In this bonus episode we look at some great books for learning about the Lunar New Year and its traditions and celebrations. 新年快樂!
Books Discussed in This Episode:
Transcript with Links:
Welcome to “Books that Spark,” a podcast for parents and caregivers, celebrating books that spark imagination, emotion, questions, and discussion, leading to teachable moments with our kids. This week is Chinese New Year–The Lunar New Year. We, as former missionaries in Taiwan, celebrate this every year with lots of fun for my kids, and we have hot pot and dumplings and just enjoy this time. And so I wanted to just take some time to share some fun books with you about the Chinese holiday. And it’s actually not just a Chinese holiday, of course. It’s celebrated in the Vietnamese culture and many, many other Asian cultures. There are some very cute books out there. And when we talk about a holiday that comes from another culture, we are going to bring in some of the worship and habits of people who do not know Jesus. It’s kind of an opportunity to share with your kids and to talk to them about how some people don’t know Jesus. Now, many Christians celebrate Chinese New Year or Lunar New Year. That’s not the thing. We mostly celebrate the new year. The main thing I see in these books that you’ll want to talk about is the difference between luck and faith, and that we don’t have to worry about good luck. We have God to bless us, and we have prayer that we can go to Him and ask for what we need, and He will answer according to His will and His wisdom. So it’s an opportunity to really talk about the difference between saying “good luck” and “God bless you,” between wishing and hoping. It can open up some great conversations with our kids about some important theological points that we need them to understand.
So let me jump in with some of the books here. One of the ones I really love is called Bringing in the New Year by Grace Lin. I love this book because it gives you some of the Chinese words, and it also gives you a lot of the traditions that happen with Chinese new year. It’s just a beautiful little book, fun to read. There are several like it, as far as sharing the different traditions of Chinese New Year and what the families often do. Most families in the Chinese tradition, whether they’re in Hong Kong, Taiwan, or the rest of Mainland China, will celebrate in similar ways with, you know, eating hot pot, with eating dumplings, making dumplings. We make the dumplings, of course, that are in the shape of the ancient money because one of the big parts of Chinese New Year is hoping for a financially prosperous new year. They clean the house thoroughly because they’re trying to get rid of any old, bad luck from the year before and come into the new year fresh. But the habit for Christians is also just to have that opportunity to take the time and really clean the house and be able to start the new year fresh. They often pay off debts at the end of the year so that they can start the new year fresh with no debt with no dirt and with new clothes, new haircuts–just a great way to have a really new start for the whole family. God is a God of new beginnings. And so I love new year’s celebrations, whatever tradition you have, to celebrate that starting fresh, starting again, starting new. So this book celebrates that and talks about all the things that they do.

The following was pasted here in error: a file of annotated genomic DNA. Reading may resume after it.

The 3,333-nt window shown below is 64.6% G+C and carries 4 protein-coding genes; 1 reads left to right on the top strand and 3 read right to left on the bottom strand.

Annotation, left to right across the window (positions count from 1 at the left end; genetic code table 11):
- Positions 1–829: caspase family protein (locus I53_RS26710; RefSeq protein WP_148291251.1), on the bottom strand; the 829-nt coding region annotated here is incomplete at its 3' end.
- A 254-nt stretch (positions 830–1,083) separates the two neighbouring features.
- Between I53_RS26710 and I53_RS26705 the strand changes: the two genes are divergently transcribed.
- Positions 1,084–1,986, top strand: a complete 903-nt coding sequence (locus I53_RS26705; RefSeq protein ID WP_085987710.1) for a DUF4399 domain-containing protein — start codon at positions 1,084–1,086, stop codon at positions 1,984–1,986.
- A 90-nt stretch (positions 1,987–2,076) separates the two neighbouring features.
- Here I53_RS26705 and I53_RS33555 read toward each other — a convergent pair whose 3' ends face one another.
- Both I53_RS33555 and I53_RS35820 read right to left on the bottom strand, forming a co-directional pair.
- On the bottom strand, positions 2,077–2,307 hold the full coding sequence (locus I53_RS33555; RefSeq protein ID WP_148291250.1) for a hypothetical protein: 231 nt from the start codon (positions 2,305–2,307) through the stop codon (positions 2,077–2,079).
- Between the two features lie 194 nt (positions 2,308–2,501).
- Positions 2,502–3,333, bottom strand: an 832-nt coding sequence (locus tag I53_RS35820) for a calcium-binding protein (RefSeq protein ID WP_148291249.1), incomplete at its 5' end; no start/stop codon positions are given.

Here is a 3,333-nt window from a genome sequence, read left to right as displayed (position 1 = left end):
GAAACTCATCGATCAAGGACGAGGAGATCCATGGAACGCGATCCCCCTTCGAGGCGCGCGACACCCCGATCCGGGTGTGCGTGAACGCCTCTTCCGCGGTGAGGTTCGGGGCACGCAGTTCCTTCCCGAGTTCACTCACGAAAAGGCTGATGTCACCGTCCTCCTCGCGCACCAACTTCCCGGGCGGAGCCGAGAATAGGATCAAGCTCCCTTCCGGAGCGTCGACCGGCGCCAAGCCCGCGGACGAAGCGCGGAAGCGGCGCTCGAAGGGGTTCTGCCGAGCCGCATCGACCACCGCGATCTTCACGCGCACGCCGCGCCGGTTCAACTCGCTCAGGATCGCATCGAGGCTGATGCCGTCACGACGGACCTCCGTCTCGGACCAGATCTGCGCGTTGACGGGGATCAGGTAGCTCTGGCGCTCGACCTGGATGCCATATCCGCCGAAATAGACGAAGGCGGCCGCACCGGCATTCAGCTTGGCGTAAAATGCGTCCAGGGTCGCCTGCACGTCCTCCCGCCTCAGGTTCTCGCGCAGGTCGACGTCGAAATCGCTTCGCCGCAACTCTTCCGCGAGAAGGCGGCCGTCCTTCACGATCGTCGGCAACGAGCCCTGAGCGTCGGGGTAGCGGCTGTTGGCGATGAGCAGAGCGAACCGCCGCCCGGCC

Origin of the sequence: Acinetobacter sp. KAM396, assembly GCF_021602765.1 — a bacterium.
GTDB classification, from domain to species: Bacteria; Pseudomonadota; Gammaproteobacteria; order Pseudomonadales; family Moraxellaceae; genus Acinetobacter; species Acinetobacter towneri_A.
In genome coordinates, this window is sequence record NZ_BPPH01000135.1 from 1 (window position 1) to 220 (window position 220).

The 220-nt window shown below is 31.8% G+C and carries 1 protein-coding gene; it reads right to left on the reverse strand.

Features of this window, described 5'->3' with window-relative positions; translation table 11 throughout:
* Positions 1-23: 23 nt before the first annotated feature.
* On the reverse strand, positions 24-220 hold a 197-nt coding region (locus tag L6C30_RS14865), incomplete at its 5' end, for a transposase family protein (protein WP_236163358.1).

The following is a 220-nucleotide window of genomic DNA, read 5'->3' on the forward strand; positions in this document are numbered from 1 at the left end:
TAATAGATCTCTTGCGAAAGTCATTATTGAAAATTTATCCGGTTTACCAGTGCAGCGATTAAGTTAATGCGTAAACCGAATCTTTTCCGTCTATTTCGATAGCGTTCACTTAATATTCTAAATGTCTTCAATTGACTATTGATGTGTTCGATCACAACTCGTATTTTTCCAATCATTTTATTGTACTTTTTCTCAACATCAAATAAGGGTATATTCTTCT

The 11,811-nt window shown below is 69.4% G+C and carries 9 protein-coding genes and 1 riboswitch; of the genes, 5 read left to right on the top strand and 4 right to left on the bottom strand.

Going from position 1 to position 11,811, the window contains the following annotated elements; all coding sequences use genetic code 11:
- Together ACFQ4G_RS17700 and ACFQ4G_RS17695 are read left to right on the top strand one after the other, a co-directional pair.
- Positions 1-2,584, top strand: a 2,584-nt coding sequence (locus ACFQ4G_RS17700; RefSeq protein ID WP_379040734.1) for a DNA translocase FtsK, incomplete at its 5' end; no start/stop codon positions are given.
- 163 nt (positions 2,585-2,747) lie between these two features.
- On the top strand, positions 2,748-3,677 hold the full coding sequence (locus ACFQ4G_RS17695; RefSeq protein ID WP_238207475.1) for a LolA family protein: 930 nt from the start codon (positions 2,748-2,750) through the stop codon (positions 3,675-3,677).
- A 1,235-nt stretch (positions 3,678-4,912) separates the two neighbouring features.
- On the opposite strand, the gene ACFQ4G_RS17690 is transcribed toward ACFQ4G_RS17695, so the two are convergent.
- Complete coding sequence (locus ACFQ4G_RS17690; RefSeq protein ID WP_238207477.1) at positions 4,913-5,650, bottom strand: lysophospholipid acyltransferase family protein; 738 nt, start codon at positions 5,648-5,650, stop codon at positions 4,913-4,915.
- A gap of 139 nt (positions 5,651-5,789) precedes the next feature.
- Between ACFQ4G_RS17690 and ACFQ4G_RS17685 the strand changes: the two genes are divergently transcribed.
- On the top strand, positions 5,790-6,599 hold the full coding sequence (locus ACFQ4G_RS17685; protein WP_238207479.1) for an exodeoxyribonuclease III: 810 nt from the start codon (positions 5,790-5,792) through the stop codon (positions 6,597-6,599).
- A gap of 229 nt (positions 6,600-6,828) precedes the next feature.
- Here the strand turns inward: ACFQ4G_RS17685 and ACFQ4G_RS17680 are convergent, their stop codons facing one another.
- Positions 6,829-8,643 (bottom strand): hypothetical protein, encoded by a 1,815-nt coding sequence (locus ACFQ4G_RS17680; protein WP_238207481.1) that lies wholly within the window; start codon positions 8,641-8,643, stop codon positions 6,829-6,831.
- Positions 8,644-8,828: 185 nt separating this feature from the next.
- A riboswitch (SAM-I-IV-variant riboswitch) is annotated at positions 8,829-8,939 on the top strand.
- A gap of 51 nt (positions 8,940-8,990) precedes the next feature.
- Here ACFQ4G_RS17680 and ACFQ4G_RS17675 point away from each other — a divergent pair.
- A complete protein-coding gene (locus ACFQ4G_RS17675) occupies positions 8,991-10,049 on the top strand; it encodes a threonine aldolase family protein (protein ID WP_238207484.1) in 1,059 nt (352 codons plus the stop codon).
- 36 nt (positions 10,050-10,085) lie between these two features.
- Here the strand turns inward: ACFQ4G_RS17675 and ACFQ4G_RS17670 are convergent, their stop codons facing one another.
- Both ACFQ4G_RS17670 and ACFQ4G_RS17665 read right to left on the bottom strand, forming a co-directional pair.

Ruby’s Chinese New Year by Vickie Lee is another one that shares some of the traditions, but it also includes the different Zodiac animals as Ruby is going to visit her grandma. It has kind of a “Little Red Riding Hood” feel to it. She’s going to take a Chinese New Year card to her grandmother. The animals accompany her in help her get across the river and through the woods to her grandmother’s house–that kind of a feel to it. It’s really cute.
And then we have one Chinese New Year Colors by Rich Lo, and this one’s a little different. It’s a book of colors, and it has a few colors in there I was not expecting like cerulean, but it is a very cute little book of colors. And then it has the Chinese word for the same color, with pinyin to tell you how to try to pronounce it. I recommend going to Google translate and typing it in and letting it pronounce it for you so that you can hear how it should be pronounced. But it’s a great book for teaching colors and some Chinese language.